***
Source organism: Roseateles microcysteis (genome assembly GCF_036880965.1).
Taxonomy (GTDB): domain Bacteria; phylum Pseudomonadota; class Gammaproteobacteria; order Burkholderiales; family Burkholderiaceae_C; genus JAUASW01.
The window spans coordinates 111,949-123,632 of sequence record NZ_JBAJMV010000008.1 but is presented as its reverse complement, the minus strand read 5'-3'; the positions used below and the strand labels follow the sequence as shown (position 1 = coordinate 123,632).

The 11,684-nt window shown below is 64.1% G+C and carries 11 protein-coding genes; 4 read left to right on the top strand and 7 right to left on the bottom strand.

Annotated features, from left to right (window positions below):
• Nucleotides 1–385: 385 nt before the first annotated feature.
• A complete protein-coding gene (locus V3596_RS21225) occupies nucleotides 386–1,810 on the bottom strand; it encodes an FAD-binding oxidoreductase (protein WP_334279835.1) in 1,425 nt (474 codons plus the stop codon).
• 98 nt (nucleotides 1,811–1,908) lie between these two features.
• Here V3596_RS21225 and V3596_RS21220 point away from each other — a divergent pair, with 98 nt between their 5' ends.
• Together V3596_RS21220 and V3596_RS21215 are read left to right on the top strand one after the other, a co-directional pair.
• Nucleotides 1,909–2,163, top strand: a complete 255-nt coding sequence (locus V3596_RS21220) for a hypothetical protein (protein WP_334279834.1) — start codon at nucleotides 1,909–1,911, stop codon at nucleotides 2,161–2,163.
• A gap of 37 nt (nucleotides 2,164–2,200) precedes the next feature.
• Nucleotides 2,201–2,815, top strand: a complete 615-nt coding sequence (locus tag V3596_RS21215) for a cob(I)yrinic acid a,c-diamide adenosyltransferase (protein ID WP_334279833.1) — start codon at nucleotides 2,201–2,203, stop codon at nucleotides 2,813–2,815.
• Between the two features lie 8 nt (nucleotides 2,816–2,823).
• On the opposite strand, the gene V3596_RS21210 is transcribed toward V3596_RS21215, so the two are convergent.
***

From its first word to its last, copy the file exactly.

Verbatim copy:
Source organism: Roseateles microcysteis (genome assembly GCF_036880965.1).
Taxonomy (GTDB): domain Bacteria; phylum Pseudomonadota; class Gammaproteobacteria; order Burkholderiales; family Burkholderiaceae_C; genus JAUASW01.
The window spans coordinates 111,949-123,632 of sequence record NZ_JBAJMV010000008.1 but is presented as its reverse complement, the minus strand read 5'-3'; the positions used below and the strand labels follow the sequence as shown (position 1 = coordinate 123,632).

The 11,684-nt window shown below is 64.1% G+C and carries 11 protein-coding genes; 4 read left to right on the top strand and 7 right to left on the bottom strand.

Annotated features, from left to right (window positions below):
• Nucleotides 1–385: 385 nt before the first annotated feature.
• A complete protein-coding gene (locus V3596_RS21225) occupies nucleotides 386–1,810 on the bottom strand; it encodes an FAD-binding oxidoreductase (protein WP_334279835.1) in 1,425 nt (474 codons plus the stop codon).
• 98 nt (nucleotides 1,811–1,908) lie between these two features.
• Here V3596_RS21225 and V3596_RS21220 point away from each other — a divergent pair, with 98 nt between their 5' ends.
• Together V3596_RS21220 and V3596_RS21215 are read left to right on the top strand one after the other, a co-directional pair.
• Nucleotides 1,909–2,163, top strand: a complete 255-nt coding sequence (locus V3596_RS21220) for a hypothetical protein (protein WP_334279834.1) — start codon at nucleotides 1,909–1,911, stop codon at nucleotides 2,161–2,163.
• A gap of 37 nt (nucleotides 2,164–2,200) precedes the next feature.
• Nucleotides 2,201–2,815, top strand: a complete 615-nt coding sequence (locus tag V3596_RS21215) for a cob(I)yrinic acid a,c-diamide adenosyltransferase (protein ID WP_334279833.1) — start codon at nucleotides 2,201–2,203, stop codon at nucleotides 2,813–2,815.
• Between the two features lie 8 nt (nucleotides 2,816–2,823).
• On the opposite strand, the gene V3596_RS21210 is transcribed toward V3596_RS21215, so the two are convergent.